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Toronto’s Wychwood Barns sparks creativity and community spirit


Wychwood Barns is a community space that features artists studios and a weekend farmers’ market. (Adrian Brijbassi/Vacay.ca)

Story by Waheeda Harris
Vacay.ca Contributor

TORONTO, ONTARIO — Nestled among the brick houses of this city’s Wychwood neighbourhood, visitors will find a community centre, park, and artist studios. The difference with this site is the transformation from a derelict warehouse used as storage by the Toronto Transit Commission to a space filled with creativity and laughter.

The Wychwood Barns, located in Toronto’s mid-town area, a block south of St. Clair Avenue West and on Christie Street, has become a model for a new view of enriching an urban community via art. Built between 1913 and 1921, the five brick buildings that make up the Wychwood Barns were a main hub of Toronto’s transit system, acting as streetcar houses until 1978. By the mid-1980s, the barns were vacant, 4.3 acres left desolate in the growing city.

In 2004, the City of Toronto and Artscape began to reimagine this block, preserving the historical buildings and accepting direction from the surrounding community, who had participated in a series of consultations during 2002 and 2003.

Construction began in 2007 and in November 2008, the official opening of the Wychwood Barns presented a new face — one that included a 60,000-square-foot centre, with 26 artists and families in live/work studios, 17 artists in studio spaces, office spaces for 11 non-profit organizations, daycare, a monthly arts market, an art gallery and a 127,000-square-foot park with picnic tables, volleyball court, fenced off-leash dog park, and an ice rink.

STOP Community Food Centre has also become a partner in the development, resulting in food education programming, a greenhouse, outdoor oven, community gardens reflecting the multicultural mix of the neighbourhood, and the creation of a weekly farmers’ market, now happening every Saturday that’s a draw for residents and visitors. The project has also inspired other revitalization projects throughout the country, including in Calgary and Saskatchewan.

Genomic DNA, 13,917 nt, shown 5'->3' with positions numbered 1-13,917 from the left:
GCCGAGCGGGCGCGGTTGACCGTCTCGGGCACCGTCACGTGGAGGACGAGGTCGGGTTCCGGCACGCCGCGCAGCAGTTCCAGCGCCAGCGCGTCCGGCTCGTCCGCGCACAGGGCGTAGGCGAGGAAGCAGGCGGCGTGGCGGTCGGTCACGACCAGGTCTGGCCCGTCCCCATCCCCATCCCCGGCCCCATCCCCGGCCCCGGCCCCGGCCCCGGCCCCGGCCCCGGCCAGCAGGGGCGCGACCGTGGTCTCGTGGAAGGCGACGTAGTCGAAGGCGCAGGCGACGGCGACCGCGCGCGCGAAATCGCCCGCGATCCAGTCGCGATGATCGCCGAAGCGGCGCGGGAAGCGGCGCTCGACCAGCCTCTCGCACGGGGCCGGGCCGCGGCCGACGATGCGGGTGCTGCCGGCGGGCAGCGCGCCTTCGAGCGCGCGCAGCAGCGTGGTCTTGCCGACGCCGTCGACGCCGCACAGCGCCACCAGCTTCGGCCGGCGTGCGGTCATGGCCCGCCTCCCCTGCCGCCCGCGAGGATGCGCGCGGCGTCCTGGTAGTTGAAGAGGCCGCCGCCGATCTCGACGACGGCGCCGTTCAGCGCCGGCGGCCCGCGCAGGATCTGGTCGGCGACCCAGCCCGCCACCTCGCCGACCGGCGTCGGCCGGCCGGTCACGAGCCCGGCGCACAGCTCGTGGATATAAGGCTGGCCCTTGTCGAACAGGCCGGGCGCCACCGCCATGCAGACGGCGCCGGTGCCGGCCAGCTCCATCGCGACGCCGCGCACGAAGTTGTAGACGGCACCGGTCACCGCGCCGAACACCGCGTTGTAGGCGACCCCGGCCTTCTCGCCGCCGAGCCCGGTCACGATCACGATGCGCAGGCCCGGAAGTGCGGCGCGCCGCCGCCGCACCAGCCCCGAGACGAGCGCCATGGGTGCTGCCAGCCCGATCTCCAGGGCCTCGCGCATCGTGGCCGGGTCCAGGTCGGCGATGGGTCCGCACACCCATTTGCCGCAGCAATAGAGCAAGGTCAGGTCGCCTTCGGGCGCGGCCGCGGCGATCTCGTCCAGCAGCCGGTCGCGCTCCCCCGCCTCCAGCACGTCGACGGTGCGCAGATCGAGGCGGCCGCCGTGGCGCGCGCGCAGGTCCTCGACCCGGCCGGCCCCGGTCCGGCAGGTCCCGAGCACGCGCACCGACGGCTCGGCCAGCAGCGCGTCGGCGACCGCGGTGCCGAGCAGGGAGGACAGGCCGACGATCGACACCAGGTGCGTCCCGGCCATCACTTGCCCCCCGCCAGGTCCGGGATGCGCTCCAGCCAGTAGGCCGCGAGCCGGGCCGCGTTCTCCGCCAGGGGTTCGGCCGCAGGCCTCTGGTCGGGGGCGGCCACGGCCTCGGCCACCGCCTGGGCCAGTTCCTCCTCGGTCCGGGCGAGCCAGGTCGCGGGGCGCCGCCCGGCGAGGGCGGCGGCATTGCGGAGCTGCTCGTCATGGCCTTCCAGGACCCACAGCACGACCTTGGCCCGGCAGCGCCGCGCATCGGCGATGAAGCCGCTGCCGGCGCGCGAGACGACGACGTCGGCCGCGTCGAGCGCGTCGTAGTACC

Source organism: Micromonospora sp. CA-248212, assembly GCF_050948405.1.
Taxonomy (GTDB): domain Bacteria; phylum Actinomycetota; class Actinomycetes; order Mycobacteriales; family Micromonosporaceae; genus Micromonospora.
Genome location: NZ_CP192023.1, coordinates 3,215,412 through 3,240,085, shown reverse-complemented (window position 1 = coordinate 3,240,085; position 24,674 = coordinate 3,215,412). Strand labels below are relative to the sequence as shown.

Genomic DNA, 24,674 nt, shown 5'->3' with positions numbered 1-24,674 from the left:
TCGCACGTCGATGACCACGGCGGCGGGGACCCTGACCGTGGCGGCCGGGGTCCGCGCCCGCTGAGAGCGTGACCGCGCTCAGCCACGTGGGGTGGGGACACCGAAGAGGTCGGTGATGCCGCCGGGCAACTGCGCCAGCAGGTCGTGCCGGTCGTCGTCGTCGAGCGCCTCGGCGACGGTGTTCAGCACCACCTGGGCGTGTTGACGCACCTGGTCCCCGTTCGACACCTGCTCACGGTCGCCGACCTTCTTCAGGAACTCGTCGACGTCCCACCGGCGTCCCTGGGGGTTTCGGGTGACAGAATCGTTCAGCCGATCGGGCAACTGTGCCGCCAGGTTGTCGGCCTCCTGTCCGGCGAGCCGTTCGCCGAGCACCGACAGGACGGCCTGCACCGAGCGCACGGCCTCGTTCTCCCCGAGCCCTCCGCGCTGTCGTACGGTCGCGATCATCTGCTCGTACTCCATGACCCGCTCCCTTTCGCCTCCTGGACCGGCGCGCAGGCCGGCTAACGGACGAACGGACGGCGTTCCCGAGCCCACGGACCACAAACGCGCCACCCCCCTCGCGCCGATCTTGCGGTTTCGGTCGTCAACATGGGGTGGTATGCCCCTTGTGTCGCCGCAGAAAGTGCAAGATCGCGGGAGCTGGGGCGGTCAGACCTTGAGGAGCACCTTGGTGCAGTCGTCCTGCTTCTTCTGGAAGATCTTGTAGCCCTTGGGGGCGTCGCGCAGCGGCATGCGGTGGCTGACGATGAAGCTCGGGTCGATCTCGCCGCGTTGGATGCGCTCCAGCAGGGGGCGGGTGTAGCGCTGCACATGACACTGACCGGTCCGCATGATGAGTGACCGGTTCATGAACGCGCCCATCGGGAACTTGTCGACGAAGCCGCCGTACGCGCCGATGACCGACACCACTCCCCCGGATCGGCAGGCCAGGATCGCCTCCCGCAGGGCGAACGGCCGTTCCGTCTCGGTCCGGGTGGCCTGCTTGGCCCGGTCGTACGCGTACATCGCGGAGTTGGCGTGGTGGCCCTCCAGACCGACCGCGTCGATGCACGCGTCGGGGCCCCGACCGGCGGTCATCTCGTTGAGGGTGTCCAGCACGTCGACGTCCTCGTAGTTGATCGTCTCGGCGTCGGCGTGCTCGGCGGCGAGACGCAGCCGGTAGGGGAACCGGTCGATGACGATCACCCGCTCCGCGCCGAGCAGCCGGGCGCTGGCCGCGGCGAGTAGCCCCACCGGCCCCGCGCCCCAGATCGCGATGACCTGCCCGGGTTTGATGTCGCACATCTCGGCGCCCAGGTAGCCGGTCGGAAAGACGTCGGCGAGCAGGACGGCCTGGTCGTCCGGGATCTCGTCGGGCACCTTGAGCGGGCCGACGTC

This heritage building was the first to seek LEED Canada certification, and has become a model for integrating the old and new, as well as providing residents with myriad community activities, and making art a priority.

An artist studio occupant since its opening, artist and children’s author/illustrator Cybele Young, has welcomed being part of the Wychwood Barns community. “It’s been a benefit to my life/work balance to be able to walk to work,” explained Young, who kept her eye on the development as a resident of the neighbourhood.

Young appreciates having a small garden and park space outside her studio door, access to the daycare when her son was younger, as well as being within an artist community. “Although I’ve had to explain many times why there isn’t retail included in this space, I think visitors will understand what the Wychwood Barns is all about once they’ve explored.”

Young has used the gallery space twice for her own exhibitions and book launches as well as collaborated with fellow Wychwood Barns’ neighbour Theatre Direct in its Family Sunday series, an example of the grand dreams that planners had hoped would happen — having a place for creative talent to develop and collaborate.

Other arts groups that call this unique place home include New Adventures in Sound Art, b current, Latin American Canadian Art Projects and The Storytellers School of Toronto.

From yoga classes and art exhibitions to participation in Toronto arts happenings such as the Contact Photography Festival and Nuit Blanche, the Wychwood Barns is committed to bringing more artistic endeavours to their local residents.


Directions: To get to the Wychwood Barns via Toronto Transit Commission, ($3 one way) visitors can take the University subway line northbound to the St. Clair Avenue West station, and either hop on the westbound #512 St. Clair/Keele streetcar or walk 10 minutes to the Wychwood Barns. An alternate is to take the subway westbound to Christie subway station and take the Christie 126 bus north to Benson Street, one block south of St. Clair Avenue West. Complimentary parking is available too.

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Adrian is the editor of Vacay.ca and VacayNetwork.com. Adrian has won numerous awards for his travel writing, travel photography, and fiction, and has visited more than 55 countries. He is a former editor at the Toronto Star and New York Newsday, and was the social media and advocacy manager for Destination Canada. His articles have frequently appeared in the Huffington Post, Globe & Mail, and other major publications. He has appeared on national and local broadcasts, talking about travel, sports, creative writing and journalism. In 2019, he launched Trippzy, a travel-trivia app developed to educate consumers about destinations around the world. He also edited "Inspired Cooking", a nutrition-focused cookbook featuring 20 of Canada's leading chefs and in support of the cancer-fighting charity, InspireHealth. "Inspired Cooking" was created in honour of Adrian's late wife and Vacay.ca co-founder, Julia Pelish, who passed away of brain cancer in 2016.

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